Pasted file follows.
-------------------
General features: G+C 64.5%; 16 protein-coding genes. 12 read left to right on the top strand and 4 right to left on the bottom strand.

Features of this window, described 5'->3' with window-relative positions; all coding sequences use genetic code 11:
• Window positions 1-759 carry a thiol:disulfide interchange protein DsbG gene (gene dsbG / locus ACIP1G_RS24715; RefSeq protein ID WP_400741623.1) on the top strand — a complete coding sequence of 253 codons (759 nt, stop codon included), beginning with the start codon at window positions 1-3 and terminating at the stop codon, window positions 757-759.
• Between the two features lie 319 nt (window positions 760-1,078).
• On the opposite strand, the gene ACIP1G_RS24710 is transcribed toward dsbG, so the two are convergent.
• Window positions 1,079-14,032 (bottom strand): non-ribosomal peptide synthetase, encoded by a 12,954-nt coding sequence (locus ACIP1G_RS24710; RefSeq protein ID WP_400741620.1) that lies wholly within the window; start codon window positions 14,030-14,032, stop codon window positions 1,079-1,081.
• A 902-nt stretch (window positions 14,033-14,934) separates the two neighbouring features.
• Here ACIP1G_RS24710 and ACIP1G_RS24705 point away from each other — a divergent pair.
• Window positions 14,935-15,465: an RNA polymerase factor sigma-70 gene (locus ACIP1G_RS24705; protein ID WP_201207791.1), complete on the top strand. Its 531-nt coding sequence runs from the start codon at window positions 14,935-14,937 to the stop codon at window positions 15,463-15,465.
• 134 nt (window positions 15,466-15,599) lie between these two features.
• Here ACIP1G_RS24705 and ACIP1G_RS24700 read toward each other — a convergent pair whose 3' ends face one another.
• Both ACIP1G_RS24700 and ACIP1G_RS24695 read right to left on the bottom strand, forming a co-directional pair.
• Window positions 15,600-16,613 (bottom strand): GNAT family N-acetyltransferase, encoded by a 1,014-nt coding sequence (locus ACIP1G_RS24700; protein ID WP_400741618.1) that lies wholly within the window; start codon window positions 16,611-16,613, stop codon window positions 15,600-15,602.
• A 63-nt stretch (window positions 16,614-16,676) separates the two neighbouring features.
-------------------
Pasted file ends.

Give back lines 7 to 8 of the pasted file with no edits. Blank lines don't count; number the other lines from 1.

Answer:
• A 902-nt stretch (window positions 14,033-14,934) separates the two neighbouring features.
• Here ACIP1G_RS24710 and ACIP1G_RS24705 point away from each other — a divergent pair.